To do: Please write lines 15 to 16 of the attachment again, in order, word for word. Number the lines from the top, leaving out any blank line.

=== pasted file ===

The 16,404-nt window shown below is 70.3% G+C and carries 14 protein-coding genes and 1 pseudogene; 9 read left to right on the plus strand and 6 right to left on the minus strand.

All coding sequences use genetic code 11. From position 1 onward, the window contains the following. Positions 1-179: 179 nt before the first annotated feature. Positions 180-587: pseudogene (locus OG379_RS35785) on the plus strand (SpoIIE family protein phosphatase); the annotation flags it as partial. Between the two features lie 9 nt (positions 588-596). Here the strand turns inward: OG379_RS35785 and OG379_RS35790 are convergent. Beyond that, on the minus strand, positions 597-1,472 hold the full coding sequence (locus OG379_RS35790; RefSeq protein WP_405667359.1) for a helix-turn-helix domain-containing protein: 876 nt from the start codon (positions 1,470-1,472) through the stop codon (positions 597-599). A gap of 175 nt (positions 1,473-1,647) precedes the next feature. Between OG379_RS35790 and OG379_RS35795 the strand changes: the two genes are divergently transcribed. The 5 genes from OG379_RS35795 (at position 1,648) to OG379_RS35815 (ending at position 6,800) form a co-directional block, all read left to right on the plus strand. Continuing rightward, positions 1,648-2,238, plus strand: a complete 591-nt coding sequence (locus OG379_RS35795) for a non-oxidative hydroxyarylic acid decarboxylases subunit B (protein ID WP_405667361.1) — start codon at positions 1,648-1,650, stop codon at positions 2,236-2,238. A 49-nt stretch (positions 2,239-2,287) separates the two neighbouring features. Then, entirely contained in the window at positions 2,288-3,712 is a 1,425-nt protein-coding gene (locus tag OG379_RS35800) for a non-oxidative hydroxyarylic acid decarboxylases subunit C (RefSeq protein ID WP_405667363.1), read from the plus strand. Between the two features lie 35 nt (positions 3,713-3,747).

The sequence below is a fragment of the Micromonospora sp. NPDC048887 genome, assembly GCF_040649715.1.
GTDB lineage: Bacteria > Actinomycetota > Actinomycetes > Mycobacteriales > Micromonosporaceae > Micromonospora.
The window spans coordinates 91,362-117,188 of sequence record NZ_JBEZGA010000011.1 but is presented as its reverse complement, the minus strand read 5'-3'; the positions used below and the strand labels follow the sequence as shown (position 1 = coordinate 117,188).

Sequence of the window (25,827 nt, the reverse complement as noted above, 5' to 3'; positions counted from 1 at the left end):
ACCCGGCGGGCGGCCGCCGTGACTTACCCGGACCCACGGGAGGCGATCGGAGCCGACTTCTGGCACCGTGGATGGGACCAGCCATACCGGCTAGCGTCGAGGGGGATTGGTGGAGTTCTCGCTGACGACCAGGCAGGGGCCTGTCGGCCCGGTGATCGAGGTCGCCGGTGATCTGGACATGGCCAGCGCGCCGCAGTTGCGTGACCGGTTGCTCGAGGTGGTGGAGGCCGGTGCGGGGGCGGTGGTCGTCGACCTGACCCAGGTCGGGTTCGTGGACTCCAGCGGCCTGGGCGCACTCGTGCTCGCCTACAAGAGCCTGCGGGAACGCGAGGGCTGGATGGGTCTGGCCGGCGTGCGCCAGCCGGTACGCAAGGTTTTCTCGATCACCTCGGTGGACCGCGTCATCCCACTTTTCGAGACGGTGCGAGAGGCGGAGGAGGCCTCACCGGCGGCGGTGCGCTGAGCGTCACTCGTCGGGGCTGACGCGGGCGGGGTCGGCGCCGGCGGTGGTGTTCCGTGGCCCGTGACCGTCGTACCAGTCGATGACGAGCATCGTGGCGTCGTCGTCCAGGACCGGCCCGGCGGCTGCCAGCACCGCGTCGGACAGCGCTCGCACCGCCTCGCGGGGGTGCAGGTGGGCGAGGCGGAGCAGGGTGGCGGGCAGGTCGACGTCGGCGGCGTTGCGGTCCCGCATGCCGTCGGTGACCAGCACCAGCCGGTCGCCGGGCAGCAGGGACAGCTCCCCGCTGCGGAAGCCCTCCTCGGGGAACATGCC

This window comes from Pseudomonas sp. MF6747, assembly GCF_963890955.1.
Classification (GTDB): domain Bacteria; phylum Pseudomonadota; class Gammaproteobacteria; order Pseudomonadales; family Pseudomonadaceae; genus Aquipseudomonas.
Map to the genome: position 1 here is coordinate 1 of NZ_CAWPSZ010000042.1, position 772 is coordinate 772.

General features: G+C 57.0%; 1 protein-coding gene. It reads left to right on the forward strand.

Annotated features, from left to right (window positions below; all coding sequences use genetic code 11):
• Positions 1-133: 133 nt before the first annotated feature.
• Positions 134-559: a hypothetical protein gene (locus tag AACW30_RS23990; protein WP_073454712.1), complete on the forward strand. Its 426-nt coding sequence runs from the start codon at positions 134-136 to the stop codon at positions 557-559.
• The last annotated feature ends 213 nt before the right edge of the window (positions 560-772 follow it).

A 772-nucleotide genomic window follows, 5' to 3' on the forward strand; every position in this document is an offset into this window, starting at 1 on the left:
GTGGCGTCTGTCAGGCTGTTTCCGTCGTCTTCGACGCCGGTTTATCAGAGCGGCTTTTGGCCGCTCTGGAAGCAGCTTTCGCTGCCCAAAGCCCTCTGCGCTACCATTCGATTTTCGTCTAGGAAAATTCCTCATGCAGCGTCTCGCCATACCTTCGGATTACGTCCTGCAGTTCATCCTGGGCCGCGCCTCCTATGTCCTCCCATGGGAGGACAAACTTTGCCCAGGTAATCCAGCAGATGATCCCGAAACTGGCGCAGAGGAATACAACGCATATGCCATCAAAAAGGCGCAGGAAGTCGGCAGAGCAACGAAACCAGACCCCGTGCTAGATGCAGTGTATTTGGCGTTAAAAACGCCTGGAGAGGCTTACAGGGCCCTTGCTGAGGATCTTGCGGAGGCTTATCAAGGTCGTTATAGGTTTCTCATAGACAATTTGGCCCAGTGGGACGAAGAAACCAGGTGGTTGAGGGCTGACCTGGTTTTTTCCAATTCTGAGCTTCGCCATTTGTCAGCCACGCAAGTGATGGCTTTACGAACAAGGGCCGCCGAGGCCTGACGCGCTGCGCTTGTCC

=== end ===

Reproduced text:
• The last annotated feature ends 213 nt before the right edge of the window (positions 560-772 follow it).

A 772-nucleotide genomic window follows, 5' to 3' on the forward strand; every position in this document is an offset into this window, starting at 1 on the left: